United States District Court, E.D. Tennessee, Chattanooga
S. MATTICE, JR. UNITED STATES DISTRICT JUDGE.
August 26, 2019, United States Magistrate Judge Christopher
Steger filed his Report and Recommendation (Doc. 64) pursuant
28 U.S.C. § 636(b)(1), in which he recommends the Motion
to Suppress (Doc. 44) filed by Defendant Eugene Bennerson be
denied. Defendant timely objected to the Report and
Recommendation and the Government responded. The Court has
reviewed the record and submissions of the parties and
accepts and adopts the findings of fact and conclusions of
law set forth in the Report and Recommendation, with one
exception. The Court does not agree that the record
establishes how much time elapsed between when the informants
observed evidence of drug trafficking and when the search
warrant was issued. However, based on the surrounding
circumstances, the Court finds probable cause for the search
existed even without this finding, as the relevant time
period was less than 24 hours. Accordingly, the Court will
accept and adopt in part the Report and Recommendation (Doc.
64) and deny Defendant's Motion to Suppress (Doc. 44).
STANDARD OF REVIEW
Court reviews de novo those portions of the Report
and Recommendation to which an objection is made and may
accept, reject, or modify, in whole or in part, the
Magistrate Judge's findings or recommendations. 28 U.S.C.
facts set forth in the Report and Recommendation are not in
dispute. On February 13, 2019, special agents with
the Tennessee Bureau of Investigation executed a search
warrant at Room 245 at the Red Roof Inn Plus and Suites,
located at 208 Market Place Blvd., Knoxville, Tennessee (the
“Red Roof Inn”). (Doc. 64 at 1). Officers
discovered, inter alia, digital scales,
approximately 9 ¼ ounces of methamphetamine, and a Red
Roof Inn receipt in the name of Eugene Bennerson.
(Id.). On April 23, 2019, Defendant was indicted for
several federal drug and firearm crimes, including conspiracy
to distribute methamphetamine, distribution of
methamphetamine, and possession of a firearm in furtherance
of a drug trafficking crime. (Doc. 1).
2, 2019, Defendant moved to suppress all evidence seized as a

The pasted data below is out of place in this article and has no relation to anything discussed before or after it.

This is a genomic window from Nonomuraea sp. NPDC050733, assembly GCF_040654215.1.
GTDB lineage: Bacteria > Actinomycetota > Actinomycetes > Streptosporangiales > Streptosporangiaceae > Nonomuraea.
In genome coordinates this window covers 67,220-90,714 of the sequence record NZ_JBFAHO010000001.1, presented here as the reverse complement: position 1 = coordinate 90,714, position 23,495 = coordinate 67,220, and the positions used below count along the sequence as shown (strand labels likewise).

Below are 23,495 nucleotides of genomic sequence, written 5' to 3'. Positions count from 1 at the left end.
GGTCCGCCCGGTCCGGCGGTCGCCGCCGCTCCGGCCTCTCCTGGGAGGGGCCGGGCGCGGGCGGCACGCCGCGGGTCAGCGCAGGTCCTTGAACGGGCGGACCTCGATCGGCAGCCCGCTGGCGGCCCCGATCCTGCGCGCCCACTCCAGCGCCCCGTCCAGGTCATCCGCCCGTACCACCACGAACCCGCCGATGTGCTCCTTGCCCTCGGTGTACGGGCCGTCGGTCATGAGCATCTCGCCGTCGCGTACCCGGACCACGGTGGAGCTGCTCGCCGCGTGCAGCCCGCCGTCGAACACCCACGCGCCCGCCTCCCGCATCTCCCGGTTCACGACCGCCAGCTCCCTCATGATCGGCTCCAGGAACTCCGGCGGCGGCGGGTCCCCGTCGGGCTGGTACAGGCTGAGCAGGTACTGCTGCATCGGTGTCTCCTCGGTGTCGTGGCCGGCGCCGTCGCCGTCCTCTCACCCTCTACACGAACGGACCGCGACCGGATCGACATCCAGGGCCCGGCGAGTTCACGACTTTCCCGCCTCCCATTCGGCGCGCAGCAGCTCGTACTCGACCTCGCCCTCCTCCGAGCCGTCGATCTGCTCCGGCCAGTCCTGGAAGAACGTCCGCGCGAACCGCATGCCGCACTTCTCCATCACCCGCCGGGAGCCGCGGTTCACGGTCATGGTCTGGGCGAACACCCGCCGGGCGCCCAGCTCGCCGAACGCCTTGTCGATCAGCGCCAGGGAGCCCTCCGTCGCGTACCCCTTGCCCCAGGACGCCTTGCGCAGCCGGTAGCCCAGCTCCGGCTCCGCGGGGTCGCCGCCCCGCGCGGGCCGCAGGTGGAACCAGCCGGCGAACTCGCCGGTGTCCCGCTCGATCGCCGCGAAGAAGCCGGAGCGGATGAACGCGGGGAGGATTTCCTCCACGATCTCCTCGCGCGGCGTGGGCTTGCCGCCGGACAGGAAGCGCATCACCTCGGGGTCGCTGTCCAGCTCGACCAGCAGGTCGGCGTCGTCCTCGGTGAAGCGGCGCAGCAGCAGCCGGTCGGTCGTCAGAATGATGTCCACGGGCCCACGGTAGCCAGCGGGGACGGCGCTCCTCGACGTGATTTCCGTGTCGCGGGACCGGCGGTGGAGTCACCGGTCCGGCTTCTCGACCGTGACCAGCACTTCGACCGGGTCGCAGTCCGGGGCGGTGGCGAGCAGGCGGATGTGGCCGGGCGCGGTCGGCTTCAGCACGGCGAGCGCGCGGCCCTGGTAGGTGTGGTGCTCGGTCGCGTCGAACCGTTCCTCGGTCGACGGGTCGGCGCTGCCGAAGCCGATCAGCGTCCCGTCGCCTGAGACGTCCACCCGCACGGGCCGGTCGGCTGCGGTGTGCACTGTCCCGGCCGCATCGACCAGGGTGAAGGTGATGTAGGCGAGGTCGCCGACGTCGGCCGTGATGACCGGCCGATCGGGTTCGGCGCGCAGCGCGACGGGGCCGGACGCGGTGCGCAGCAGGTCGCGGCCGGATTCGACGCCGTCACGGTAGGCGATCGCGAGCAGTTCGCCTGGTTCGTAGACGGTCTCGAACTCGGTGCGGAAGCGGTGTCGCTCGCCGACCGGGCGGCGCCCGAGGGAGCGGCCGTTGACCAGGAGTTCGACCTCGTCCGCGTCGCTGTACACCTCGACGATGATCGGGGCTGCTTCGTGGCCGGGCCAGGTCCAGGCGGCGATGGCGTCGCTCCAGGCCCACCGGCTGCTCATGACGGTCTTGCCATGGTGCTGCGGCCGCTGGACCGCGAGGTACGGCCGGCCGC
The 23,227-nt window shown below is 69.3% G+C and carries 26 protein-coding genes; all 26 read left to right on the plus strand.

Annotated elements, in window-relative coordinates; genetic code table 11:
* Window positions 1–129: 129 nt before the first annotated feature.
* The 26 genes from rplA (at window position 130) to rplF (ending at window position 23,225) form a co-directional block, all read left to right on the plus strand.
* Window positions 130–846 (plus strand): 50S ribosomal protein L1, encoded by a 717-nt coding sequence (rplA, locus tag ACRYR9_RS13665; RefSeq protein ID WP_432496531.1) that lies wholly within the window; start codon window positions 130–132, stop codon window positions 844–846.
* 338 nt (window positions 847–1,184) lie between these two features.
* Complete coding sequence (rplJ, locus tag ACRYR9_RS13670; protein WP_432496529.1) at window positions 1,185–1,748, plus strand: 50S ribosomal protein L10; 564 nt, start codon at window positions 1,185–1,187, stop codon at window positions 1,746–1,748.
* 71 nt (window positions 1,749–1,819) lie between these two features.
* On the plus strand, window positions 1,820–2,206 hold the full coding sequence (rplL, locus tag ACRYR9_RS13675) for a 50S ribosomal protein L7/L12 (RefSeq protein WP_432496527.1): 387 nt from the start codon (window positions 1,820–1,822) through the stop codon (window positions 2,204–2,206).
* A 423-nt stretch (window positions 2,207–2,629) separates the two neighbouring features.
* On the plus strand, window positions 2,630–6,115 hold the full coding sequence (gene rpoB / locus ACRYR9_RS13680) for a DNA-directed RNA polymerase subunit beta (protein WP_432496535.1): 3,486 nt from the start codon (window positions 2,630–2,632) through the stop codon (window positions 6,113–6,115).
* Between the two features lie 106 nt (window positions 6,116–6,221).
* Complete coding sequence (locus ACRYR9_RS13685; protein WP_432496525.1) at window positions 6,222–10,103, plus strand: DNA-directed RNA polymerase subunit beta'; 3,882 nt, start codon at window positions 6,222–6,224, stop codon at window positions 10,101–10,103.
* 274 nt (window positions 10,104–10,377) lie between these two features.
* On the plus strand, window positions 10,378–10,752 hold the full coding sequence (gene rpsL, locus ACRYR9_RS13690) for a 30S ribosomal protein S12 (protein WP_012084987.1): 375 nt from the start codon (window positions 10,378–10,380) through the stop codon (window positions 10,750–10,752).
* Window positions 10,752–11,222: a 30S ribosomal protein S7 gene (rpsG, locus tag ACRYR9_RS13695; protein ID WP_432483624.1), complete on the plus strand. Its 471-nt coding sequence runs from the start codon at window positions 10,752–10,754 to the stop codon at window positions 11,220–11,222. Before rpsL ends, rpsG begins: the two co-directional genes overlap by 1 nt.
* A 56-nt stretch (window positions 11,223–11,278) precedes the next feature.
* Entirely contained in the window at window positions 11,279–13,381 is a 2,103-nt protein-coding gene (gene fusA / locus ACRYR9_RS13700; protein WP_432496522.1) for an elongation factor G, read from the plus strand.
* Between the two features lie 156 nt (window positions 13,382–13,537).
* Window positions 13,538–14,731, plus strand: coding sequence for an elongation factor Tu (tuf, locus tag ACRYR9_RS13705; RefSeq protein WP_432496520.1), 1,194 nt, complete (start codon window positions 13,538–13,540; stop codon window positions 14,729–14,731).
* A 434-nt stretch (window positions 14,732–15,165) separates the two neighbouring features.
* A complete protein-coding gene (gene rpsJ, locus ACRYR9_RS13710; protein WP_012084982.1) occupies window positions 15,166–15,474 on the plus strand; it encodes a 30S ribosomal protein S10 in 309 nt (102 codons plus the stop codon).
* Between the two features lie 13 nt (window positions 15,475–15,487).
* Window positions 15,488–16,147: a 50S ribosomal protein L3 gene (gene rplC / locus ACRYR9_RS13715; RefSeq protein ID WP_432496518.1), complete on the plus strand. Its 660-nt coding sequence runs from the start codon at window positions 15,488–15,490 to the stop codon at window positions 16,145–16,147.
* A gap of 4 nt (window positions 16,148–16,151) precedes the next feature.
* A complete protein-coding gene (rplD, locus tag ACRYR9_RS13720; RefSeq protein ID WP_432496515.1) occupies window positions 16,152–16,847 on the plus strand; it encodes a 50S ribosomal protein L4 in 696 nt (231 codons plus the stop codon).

result of the search of Room 245. (Doc. 44). Defendant argues
the affidavit in support of the warrant did not provide
probable cause for the search because it relies on hearsay
information without either establishing the reliability of
the informants or corroborating their information.
(Id. at 7-10). Defendant also argues the affidavit
fails to establish his continued occupancy of the motel room
and consequently the information in the affidavit was stale.
(Id. at 6-7). The motion was referred to Magistrate
Judge Steger, see Doc. 46, who recommends it be denied. (Doc.
64). On September 3, 2019, Defendant filed timely objections
to the Report and Recommendation. (Doc. 67). The United
States responded on September 9, 2019. (Doc. 68).
Fourth Amendment provides no warrant shall issue but upon
probable cause, supported by oath or affirmation ....”
U.S. Const. amend IV. “The test for probable
cause is simply whether there is a fair probability that
contraband or evidence of a crime will be found in a
particular place.” United States v. Murphy,
241 F.3d 447, 457 (6th Cir. 2001) (internal citation
omitted). The issuing magistrate is tasked with making a
“practical, common-sense decision, ” based on the
affidavit, including the veracity, reliability, and basis of
the knowledge of any persons supplying hearsay information.
Illinois v. Gates, 462 U.S. 213, 238 (1983). On
review, the Court affords great deference to the
magistrate's determination of probable cause. United
States v. Allen, 211 F.3d 970 (6th Cir. 2000).
the affidavit reflects that special agents with the Federal
Bureau of Alcohol, Tobacco, and Firearms (ATF) were
investigating a drug trafficking organization in the
Knoxville, Tennessee area. (Doc. 45-3 at 3). The ATF had
developed information that Grenardic Williams distributed
methamphetamine in Knoxville, specifically near Cedar Bluff
Road. (Id.). According to the affidavit, ATF agents
had used a Confidential Source (CS) to purchase
methamphetamine from members of the organization.
February 13, 2019, the ATF used a CS to arrange a controlled
buy of 4 ounces of methamphetamine. (Id.). According
to the CS, Grenardic Williams told the CS that his brother
and a woman would arrive in Athens, Tennessee “later in
the afternoon on February 13, 2019, to complete the
transaction” and that they would be in a black two-door
sedan with front-end damage. (Id.). The described
vehicle arrived at the expected location, with a white female
driver and a black male passenger. (Id.). Agents
detained the occupants of the vehicle, identified as Malorie
Houser and Gretavius Williams. (Id.).
After the Miranda Rights had been read, HOUSER and GRETAVIUS
WILLIAMS admitted that approximately four (4) ounces of
Methamphetamine was located in their vehicle in the center
cupholder…. HOUSER and GRETAVIUS WILLIAMS added that
they brought the Methamphetamine from Room #245 of the Red
Roof motel located near Cedar Bluff Road in Knoxville,
Tennessee. Houser and GRETAVIUS WILLIAMS also stated that
they had observed multiple ounces more of Methamphetamine
located in Room #245. HOUSER and GRETAVIUS WILLIAMS described
the multiple ounces of Methamphetamine to be inside a jar in
Room #245. HOUSER and GRETAVIOUS WILLIAMS also stated that
the way the multiple ounces of Methamphetamine was packaged
in Room #245 was the same way the four (4) ounces of
Methamphetamine was packaged that was found in their ...